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Can I find out whether or not some other IP address is using my wireless Internet?

  1. I have an ADSL Sagem ST2504 wireless router and it seems that my neighbour maybe using it.

    I currently have it password protected with a TKIP password and i think someone has hacked it and is using it.

    Can somebody please help me in how to tell if someone is using it and how i can stop them.

    Thanks
     
  2. RobFM

    RobFM TS Rookie

    You should be able to see which computers are connected to your network from your routers home page... usually 192.168.2.1
     
  3. Lokalaskurar

    Lokalaskurar TS Enthusiast Posts: 616

    RobFM is right, you'd probably be able to see which IP address is using your computer by entering your router's homepage.

    This is done by entering some kind of address leading to your router in your browser's address bar. But the address may vary depending on model (I couldn't find your model on Google).

    The addresses may for instance be:

    192.0.0.1
    192.168.1.1
    192.168.1.2
    192.168.2.1
    192.168.2.2

    or sometimes simply:
    routerlogin.net

    The addresses are usually generalized - manufacturers usually stick to one address for their router-login. I myself use a Netgear router, and my login-address is routerlogin.net. But my father has a Thomson router, and his login-address is 192.168.1.2. The address for accessing your router's login page should be available online somewhere (manual for the win!).

    You will be prompted with a username and a password. In (almost) all cases, apart from some, the username will be "admin", without the ""-marks, and the password bar will be left blank - or sometimes "password" or "admin", again without ""-marks.

    At your router's homepage, you will (under normal circumstances) somewhere be able to see which IP is logged in, and also which IP has logged in previously. If you find anything suspicious, then there are also tools for resetting the router and/or changing the password at this homepage.
     
  4. jobeard

    jobeard TS Ambassador Posts: 13,474   +329

    each router vendor does this differently, eg my Netgear shows Attached devices using
    Main->Maintenance->Attached devices.

    *IF* you're really concerned, find if your router supports Mac Address Filtering
    Some have a Black/White list capability and you would use the White List (or Allow these addresses) to ensure that ONLY your devices can attach to your router.

    The Netgear goes one step further by making a Reserved IP address associate with a specific Mac, giving you the same effect as Static IP address
     
  5. secretassasin69

    secretassasin69 TS Rookie Topic Starter Posts: 80

    I recently followed a youtube tutorial and i have now got a static IP address for my router does that mean that no other IP address can use my wireless signal.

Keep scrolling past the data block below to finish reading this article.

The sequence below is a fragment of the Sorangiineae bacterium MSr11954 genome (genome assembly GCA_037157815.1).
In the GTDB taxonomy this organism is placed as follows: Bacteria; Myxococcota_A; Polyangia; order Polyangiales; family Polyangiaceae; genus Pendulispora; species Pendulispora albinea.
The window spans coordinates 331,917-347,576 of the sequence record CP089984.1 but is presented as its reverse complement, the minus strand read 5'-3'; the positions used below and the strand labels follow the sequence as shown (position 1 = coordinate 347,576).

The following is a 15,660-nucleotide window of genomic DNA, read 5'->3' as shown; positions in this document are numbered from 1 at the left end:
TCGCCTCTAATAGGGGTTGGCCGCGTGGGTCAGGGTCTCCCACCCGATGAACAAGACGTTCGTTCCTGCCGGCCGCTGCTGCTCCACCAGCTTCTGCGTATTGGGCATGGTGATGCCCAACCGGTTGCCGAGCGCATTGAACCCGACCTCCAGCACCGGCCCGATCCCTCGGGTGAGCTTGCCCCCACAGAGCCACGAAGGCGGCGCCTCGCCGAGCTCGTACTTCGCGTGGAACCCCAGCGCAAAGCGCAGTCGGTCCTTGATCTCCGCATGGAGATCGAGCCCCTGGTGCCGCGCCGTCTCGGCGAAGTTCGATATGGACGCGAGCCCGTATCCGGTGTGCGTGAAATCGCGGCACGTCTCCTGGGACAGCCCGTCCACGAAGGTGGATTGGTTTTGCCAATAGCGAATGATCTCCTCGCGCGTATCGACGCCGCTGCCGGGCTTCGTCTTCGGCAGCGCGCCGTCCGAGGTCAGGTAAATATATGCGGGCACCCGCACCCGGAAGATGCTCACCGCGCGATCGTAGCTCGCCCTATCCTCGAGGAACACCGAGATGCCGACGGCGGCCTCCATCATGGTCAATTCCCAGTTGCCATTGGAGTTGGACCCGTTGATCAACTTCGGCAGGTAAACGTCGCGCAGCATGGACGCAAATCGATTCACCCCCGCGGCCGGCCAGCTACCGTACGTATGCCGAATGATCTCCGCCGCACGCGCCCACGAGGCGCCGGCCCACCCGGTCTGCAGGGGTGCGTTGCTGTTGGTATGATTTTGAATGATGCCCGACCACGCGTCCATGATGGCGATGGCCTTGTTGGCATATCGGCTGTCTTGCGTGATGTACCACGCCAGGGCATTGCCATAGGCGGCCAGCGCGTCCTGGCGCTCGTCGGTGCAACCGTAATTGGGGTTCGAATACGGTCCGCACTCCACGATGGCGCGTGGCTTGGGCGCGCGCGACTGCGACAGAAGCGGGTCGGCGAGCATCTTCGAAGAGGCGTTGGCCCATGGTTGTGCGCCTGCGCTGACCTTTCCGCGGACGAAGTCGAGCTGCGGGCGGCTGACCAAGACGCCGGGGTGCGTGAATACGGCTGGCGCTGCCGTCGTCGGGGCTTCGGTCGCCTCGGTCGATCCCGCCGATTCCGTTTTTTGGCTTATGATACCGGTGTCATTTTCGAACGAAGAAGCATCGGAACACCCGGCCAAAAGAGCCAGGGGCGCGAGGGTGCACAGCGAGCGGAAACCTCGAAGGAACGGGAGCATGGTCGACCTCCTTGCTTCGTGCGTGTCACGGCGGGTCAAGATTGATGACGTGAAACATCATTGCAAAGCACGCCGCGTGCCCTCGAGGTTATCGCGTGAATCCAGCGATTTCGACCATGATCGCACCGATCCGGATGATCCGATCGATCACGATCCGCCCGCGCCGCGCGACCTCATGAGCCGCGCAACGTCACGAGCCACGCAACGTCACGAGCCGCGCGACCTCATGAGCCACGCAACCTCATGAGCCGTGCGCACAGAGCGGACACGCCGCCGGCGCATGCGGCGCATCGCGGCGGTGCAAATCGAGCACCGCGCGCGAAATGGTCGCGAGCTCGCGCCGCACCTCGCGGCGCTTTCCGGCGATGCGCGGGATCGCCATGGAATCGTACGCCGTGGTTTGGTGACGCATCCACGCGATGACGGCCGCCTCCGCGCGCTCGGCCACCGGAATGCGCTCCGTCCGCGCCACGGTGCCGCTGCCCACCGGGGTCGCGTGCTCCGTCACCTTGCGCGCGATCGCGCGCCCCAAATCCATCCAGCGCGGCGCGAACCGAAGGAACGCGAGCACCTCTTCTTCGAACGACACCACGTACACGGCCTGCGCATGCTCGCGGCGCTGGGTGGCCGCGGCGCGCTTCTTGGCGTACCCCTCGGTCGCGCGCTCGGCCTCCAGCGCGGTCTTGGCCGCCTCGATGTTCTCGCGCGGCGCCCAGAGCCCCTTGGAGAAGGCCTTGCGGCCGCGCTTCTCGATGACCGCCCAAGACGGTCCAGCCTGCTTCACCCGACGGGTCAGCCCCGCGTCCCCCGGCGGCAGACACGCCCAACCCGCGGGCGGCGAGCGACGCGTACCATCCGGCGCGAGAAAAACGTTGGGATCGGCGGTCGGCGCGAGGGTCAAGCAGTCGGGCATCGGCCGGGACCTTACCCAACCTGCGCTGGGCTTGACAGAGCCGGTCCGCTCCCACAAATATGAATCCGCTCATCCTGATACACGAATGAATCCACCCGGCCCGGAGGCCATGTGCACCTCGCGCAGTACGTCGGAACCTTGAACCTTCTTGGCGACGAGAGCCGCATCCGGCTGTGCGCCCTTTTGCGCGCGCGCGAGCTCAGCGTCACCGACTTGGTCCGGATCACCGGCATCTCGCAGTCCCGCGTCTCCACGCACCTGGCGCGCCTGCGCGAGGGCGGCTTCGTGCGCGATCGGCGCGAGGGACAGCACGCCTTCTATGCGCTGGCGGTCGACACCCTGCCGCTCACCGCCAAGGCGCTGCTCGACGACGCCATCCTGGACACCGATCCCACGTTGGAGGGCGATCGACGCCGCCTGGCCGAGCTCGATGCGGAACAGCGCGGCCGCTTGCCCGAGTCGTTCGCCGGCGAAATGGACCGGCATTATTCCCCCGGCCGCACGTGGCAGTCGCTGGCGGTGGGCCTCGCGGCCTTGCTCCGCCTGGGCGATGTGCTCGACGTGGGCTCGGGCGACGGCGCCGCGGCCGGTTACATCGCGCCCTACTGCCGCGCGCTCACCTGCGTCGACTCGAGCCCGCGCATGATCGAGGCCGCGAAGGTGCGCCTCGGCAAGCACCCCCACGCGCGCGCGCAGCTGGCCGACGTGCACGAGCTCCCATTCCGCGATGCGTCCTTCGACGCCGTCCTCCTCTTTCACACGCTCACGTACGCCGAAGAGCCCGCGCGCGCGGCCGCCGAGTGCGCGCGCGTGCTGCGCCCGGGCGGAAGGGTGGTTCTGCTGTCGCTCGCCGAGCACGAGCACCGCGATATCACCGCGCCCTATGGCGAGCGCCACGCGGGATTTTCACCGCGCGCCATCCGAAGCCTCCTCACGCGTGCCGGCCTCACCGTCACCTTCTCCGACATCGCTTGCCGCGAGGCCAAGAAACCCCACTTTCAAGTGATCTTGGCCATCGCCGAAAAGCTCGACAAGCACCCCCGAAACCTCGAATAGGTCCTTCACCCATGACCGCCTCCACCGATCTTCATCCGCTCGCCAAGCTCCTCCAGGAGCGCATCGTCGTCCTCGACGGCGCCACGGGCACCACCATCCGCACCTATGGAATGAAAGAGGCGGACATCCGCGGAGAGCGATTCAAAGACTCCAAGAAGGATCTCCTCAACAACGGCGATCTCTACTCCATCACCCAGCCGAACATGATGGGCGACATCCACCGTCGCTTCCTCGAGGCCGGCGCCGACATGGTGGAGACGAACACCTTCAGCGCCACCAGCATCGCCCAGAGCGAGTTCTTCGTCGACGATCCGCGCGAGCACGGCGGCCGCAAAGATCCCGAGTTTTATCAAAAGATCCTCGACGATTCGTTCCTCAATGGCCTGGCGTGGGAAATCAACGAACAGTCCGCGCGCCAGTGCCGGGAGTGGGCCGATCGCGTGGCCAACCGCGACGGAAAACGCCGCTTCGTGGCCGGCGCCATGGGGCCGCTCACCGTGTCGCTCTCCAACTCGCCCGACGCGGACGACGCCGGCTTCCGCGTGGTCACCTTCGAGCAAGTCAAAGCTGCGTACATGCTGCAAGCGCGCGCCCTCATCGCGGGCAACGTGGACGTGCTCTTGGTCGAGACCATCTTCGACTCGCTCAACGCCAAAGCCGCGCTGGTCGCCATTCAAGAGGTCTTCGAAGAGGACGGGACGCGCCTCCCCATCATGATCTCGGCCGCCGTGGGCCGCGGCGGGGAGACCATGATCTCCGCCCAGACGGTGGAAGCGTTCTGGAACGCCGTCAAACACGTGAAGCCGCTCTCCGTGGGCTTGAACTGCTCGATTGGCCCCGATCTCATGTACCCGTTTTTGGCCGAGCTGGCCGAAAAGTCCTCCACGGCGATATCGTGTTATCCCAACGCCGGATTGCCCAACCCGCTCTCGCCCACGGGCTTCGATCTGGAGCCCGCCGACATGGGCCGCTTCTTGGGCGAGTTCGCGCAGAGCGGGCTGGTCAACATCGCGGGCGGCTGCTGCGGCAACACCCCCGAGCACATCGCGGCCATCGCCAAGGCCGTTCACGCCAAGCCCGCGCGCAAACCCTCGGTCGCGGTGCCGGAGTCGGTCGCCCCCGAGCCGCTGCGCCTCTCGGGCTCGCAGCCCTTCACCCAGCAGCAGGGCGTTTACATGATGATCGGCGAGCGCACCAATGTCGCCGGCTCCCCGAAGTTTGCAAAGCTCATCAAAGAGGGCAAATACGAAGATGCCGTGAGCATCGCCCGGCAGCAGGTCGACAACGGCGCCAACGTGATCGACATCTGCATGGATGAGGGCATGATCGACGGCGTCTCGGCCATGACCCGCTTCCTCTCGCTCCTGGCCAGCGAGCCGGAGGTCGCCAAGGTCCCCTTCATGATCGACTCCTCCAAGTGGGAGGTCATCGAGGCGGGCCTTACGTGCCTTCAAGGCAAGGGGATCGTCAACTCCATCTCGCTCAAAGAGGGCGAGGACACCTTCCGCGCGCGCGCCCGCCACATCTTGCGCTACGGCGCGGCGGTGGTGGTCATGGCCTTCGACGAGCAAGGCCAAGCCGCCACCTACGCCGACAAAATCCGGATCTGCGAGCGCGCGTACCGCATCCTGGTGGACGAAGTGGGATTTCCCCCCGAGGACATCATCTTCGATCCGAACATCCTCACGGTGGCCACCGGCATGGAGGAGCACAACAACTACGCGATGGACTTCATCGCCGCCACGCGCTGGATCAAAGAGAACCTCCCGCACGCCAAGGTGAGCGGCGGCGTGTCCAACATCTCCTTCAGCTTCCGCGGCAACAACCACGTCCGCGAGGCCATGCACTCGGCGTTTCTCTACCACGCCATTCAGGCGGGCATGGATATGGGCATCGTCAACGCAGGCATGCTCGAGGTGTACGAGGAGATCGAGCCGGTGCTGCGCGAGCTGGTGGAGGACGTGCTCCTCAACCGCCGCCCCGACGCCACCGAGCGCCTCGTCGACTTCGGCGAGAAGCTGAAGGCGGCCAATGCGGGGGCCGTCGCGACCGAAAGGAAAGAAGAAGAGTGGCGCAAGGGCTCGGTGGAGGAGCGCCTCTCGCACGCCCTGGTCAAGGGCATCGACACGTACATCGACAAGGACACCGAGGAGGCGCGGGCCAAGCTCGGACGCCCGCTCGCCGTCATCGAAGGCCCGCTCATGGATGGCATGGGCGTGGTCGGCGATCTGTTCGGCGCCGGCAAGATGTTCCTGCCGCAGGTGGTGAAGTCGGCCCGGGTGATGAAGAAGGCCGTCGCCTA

I checked in cmd recently and it is still DHCP enabled can you tell me how to enable MAC address filtering please.
     
  6. jobeard

    jobeard TS Ambassador Posts: 13,474   +329

    absolutely NOT.
    Just for clarity, every router has two addresses
    1. WAN side: and your ISP will assign that address and it may change, ergo it is seldomly static
    2. Lan side: which is set in the router configuration page and while it may be any valid IP address 255 < x < 0 (ie not 255 and not 0) and this means it IS static
    but our systems connected to that router have DHCP assigned or STATIC addresses. Normally we don't need systems with static, but there are places where it is handy, eg a local server or a MAC to IP address reservation.

    First, count how many network devices you have and include any printers or NAS devices attached directly to the router - - add two = X

    Secondly, restrict the DHCP range of your router X. If the router is a x.x.x.1
    and the range is 5, then the DHCP range is set to 100-106. When all devices are active,
    the DHCP can not assign any more and thus your router will not accept another new connection.

    Third, if you have a WiFi router and use wired connections as well then
    1. use the MAC address mapping to set wired devices 2-6
    2. Let the WiFi devices map addresses from 11-Y
    where Y-11 is the number of WiFi devices you want to allow
    This results in Wired systems in the range x.2 -> x.6
    WiFi devices x.11 -> x.Y
    and any rouge devices will always be x.100 -> x.106
    and you can ensure these can't access any of your systems by firewall rules
    disallowing anything x.100 and up

    If your WiFi is properly encrypted, then there will Never be anything at x.100->x.254
     
  7. secretassasin69

    secretassasin69 TS Rookie Topic Starter Posts: 80

    Thanks for your help jobeard i have now set up a MAC address allowed list, the problem i had was that i couldn't access the router webpage because the UN and PW didn't seem to be working but it does now.

    Also can you tell me whether or not this MAC allowed list can be exploited for internet access.

    Thanks
     
  8. jobeard

    jobeard TS Ambassador Posts: 13,474   +329

    Not by simple means and it would take detail knowledge and a lot of patient to
    implement the hack - - less that 1/1000 people would even know how to begin.
     
  9. secretassasin69

    secretassasin69 TS Rookie Topic Starter Posts: 80

    ok then that seems good thanks again for your help
     
  10. RobFM

    RobFM TS Rookie

    I ise MAC address filtering for my security. Nothing untoward has happened so far.
     
  11. techer123

    techer123 TS Rookie

    It is very easy to check, if your neighbor is using your wireless router..Go to your router home page and see the active Ip connections..If you want to check the public Ip address visit Ip-details.com
     


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